The synagogue has been led by five ministers over its sixty-year history: Rev. Charles Berg (1948-1953), Rev. Stanley Solomons (1953-1969), Rabbi Harold Vallins (1970-1972), Rabbi David Soetendorp (1972-2005) and Rabbi Neil Amswych (2005-present day).
Bournemouth Reform services are in both Hebrew and English. The synagogue aims to be egalitarian by encouraging members to participate in relevant mitzvot (commandments) regardless of gender. The Friday evening (Shabbat) service is usually more fluid with a story as the central focus, while the Saturday morning (Shabbat) service has a choir and has the Torah reading and its exposition as the central point.
The synagogue has been using the 7th edition of the Forms of Prayer siddur since its publication in 1977. From time to time, services are led from the draft 8th version, known as Iyyun Tefillah, and the community is likely to make a decision on which siddur to use closer to the publication date of that 8th edition.
Many decisions regarding community customs are made at the synagogue's Ritual Forum which meets monthly and which is open to all synagogue members. Recent decisions of the Ritual Forum can be accessed from the synagogue's website.
An essential part of the social life at Bournemouth Reform Synagogue is the Day Centre held on a Monday lunchtime. The Day Centre brings together Jews from all denominations across Bournemouth, and is a place for entertainment, good food and socialising. In 2006, the Day Centre celebrated it's 25th anniversary. It is still one of the least expensive day centres across the country.
Bournemouth Reform Synagogue is the largest Progressive community in Dorset and often holds events that link up with the South Hampshire Reform Jewish Community, and smaller communities in Salisbury and on the Isle of Wight. An important part of the outreach by the community is achieved by the synagogue website, created in January 2007, which includes a member chat room for individuals across the South Coast to discuss Jewish matters. Other outreach work includes interfaith activities, such as the 2007 Interfaith Seder, and school visits (either to the community or by community representatives such as Rabbi Neil Amswych, Student Rabbi Jenny Goldfried Amswych, or educators from the community).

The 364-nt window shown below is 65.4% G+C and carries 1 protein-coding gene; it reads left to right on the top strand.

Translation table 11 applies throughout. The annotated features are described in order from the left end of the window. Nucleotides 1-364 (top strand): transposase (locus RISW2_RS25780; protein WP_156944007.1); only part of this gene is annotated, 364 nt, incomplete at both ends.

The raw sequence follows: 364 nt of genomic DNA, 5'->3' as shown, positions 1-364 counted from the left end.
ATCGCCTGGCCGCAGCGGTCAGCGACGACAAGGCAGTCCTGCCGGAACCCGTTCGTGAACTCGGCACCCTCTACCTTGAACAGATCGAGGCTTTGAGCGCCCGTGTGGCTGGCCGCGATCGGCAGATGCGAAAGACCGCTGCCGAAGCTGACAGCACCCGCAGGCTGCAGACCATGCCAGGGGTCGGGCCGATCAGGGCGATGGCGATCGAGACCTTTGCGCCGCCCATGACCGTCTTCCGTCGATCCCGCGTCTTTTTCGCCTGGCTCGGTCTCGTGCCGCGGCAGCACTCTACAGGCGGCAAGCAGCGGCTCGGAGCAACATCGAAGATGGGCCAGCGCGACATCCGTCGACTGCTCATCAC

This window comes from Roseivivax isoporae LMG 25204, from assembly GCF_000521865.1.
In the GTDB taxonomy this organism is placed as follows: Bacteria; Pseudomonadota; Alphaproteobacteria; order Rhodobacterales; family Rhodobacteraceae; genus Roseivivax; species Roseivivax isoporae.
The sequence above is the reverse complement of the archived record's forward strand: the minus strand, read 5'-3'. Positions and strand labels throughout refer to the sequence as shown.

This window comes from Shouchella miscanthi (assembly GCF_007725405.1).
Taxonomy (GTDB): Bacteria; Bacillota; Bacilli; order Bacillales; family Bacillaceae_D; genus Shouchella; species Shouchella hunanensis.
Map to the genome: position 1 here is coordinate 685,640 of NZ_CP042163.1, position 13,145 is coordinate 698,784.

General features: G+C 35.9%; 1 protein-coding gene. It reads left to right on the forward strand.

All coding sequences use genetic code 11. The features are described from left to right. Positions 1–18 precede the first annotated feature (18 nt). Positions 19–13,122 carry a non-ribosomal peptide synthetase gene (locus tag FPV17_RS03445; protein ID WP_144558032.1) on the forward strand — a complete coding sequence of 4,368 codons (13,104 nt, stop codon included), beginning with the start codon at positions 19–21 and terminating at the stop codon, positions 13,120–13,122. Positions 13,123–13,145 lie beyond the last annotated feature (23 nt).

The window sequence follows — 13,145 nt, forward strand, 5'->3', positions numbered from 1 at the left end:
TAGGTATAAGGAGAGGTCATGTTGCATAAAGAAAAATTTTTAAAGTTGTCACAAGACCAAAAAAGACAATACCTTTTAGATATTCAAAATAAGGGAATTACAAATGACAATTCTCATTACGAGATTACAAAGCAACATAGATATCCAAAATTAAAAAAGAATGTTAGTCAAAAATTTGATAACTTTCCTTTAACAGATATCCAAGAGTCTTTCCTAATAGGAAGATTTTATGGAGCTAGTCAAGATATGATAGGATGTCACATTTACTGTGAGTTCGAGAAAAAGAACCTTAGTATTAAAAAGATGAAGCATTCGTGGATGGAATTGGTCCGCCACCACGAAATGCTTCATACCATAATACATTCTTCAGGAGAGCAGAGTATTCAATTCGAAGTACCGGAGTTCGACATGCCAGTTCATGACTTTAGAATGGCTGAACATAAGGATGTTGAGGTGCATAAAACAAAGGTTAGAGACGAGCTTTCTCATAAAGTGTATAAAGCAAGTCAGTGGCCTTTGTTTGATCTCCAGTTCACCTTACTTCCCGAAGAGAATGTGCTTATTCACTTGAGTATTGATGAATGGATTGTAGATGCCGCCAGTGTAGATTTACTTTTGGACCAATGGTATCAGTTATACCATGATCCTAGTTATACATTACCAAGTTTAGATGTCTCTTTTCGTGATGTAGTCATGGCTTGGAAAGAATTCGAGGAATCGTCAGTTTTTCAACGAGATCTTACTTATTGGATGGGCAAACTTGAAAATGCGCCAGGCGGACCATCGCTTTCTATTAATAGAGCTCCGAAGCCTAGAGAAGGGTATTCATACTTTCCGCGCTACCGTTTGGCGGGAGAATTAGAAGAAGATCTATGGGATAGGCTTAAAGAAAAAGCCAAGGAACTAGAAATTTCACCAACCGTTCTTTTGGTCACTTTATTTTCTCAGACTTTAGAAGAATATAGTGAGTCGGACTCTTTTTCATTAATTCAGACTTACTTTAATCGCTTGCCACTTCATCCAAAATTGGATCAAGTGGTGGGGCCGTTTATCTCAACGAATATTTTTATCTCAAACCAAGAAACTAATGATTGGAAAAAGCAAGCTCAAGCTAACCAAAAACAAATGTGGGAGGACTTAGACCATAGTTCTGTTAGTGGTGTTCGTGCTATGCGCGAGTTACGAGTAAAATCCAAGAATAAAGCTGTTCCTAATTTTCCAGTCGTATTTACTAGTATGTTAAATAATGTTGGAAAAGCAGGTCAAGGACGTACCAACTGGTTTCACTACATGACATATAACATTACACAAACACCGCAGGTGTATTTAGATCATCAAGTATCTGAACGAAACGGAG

The religion school at Bournemouth Reform Synagogue is called "Kol Shofar" and it brings Jews to Reform Judaism from toddlers up to teenage years. In 2006, Rabbi Neil Amswych created the Foundations Course which was designed to teach about matters that lie at the heart of being a Reform Jew. There were sessions three times a month - two Wednesday evenings and one Shabbat afternoon. In 2007, the two Wednesday evening sessions were moved online, so that the Foundations course could be accessed by more people. The website also contains an "Ask the Rabbi" page, a Torah Thoughts page with commentaries on most weekly portions (as well as occasional sermons), and also includes online courses, such as the course for 2007 entitled "Why do Bad Things Happen to Good People?"
Following the name of the community - Gates of Righteousness - Bournemouth Reform Synagogue has a history of social action. Under Rabbi David Sotendorp's guidance, the community was very prominent in the campaign to free Soviet Jewry in the 1980s. Under the guidance of Rabbi Neil Amswych, the community's social action has recently focused on environmental concerns, both locally and globally. Visitors to the synagogue website are also directed to internet charity sites where surfers can give to charity for free.